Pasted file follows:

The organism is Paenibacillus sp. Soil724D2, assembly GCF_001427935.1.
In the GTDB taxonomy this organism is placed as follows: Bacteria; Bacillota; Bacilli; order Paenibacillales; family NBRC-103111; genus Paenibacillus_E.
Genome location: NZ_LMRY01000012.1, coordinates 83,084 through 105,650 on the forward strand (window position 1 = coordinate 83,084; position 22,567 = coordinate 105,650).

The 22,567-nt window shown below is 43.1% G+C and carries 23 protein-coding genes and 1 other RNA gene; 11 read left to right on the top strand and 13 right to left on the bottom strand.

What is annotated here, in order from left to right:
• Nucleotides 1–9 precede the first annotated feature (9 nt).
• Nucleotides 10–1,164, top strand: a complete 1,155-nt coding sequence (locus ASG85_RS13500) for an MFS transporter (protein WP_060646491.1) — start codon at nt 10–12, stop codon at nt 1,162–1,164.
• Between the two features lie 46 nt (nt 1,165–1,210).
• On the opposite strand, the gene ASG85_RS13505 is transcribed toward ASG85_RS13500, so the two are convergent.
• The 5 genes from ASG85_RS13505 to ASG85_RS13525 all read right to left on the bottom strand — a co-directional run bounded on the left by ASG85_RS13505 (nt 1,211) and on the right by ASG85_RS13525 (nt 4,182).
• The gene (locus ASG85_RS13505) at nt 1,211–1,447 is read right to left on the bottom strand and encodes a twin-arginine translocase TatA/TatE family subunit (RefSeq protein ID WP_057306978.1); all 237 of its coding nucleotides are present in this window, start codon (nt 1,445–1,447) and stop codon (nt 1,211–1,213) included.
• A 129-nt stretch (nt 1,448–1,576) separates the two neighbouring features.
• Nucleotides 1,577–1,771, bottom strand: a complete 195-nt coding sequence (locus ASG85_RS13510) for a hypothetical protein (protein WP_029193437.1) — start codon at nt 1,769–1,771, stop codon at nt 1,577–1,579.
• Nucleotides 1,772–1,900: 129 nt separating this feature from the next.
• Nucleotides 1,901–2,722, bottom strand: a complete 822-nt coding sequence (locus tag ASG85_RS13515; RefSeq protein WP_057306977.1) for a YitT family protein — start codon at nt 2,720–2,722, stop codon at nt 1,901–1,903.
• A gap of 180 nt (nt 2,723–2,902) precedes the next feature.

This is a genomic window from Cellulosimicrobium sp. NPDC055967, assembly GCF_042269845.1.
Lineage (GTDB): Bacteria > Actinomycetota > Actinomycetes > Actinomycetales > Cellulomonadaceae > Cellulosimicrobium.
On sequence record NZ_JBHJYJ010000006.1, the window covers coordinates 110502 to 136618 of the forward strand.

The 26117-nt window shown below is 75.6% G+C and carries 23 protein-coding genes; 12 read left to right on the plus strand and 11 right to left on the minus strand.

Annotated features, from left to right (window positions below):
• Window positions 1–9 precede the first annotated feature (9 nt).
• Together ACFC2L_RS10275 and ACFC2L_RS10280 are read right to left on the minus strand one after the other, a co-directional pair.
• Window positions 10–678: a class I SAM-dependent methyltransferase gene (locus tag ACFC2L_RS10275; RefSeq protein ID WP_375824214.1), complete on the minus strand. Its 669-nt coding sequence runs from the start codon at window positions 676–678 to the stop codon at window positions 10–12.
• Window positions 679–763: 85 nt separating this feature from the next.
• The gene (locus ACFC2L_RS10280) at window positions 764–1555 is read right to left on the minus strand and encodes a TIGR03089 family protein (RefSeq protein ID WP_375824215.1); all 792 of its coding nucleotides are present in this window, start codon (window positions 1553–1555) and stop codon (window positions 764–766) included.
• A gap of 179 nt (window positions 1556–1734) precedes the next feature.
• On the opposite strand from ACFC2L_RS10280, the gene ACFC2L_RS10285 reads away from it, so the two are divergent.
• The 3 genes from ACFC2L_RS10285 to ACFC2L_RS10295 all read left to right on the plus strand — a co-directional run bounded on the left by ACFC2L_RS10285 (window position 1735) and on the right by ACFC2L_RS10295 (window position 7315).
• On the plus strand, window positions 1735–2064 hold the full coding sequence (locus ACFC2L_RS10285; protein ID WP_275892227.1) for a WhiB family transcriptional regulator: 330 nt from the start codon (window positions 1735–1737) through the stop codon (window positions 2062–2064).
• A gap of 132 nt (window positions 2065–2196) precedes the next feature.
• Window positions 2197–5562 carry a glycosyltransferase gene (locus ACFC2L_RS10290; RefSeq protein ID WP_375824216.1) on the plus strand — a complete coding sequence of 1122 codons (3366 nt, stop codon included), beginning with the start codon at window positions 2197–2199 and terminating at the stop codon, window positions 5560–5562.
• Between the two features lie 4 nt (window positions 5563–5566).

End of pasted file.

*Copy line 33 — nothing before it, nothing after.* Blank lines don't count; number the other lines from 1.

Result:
• Between the two features lie 4 nt (window positions 5563–5566).